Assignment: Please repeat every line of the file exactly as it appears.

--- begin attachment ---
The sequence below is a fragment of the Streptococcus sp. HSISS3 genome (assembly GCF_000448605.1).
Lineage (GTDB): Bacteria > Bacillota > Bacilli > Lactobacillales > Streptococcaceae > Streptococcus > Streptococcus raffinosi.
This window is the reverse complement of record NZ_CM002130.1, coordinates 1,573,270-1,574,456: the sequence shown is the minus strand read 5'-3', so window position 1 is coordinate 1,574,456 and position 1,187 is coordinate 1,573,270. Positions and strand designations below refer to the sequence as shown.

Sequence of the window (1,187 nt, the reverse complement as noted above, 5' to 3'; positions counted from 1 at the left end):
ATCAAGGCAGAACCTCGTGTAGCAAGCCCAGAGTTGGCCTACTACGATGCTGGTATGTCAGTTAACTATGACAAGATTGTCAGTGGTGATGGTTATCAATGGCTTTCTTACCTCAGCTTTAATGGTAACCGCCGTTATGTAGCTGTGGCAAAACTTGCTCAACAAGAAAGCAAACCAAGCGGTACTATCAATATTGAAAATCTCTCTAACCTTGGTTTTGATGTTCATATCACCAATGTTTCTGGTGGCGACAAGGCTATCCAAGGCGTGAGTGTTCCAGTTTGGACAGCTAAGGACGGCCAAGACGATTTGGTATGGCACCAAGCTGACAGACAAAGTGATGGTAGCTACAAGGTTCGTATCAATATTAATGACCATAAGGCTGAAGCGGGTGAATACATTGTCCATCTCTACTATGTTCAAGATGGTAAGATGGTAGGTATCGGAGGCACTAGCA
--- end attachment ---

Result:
The sequence below is a fragment of the Streptococcus sp. HSISS3 genome (assembly GCF_000448605.1).
Lineage (GTDB): Bacteria > Bacillota > Bacilli > Lactobacillales > Streptococcaceae > Streptococcus > Streptococcus raffinosi.
This window is the reverse complement of record NZ_CM002130.1, coordinates 1,573,270-1,574,456: the sequence shown is the minus strand read 5'-3', so window position 1 is coordinate 1,574,456 and position 1,187 is coordinate 1,573,270. Positions and strand designations below refer to the sequence as shown.

Sequence of the window (1,187 nt, the reverse complement as noted above, 5' to 3'; positions counted from 1 at the left end):
ATCAAGGCAGAACCTCGTGTAGCAAGCCCAGAGTTGGCCTACTACGATGCTGGTATGTCAGTTAACTATGACAAGATTGTCAGTGGTGATGGTTATCAATGGCTTTCTTACCTCAGCTTTAATGGTAACCGCCGTTATGTAGCTGTGGCAAAACTTGCTCAACAAGAAAGCAAACCAAGCGGTACTATCAATATTGAAAATCTCTCTAACCTTGGTTTTGATGTTCATATCACCAATGTTTCTGGTGGCGACAAGGCTATCCAAGGCGTGAGTGTTCCAGTTTGGACAGCTAAGGACGGCCAAGACGATTTGGTATGGCACCAAGCTGACAGACAAAGTGATGGTAGCTACAAGGTTCGTATCAATATTAATGACCATAAGGCTGAAGCGGGTGAATACATTGTCCATCTCTACTATGTTCAAGATGGTAAGATGGTAGGTATCGGAGGCACTAGCA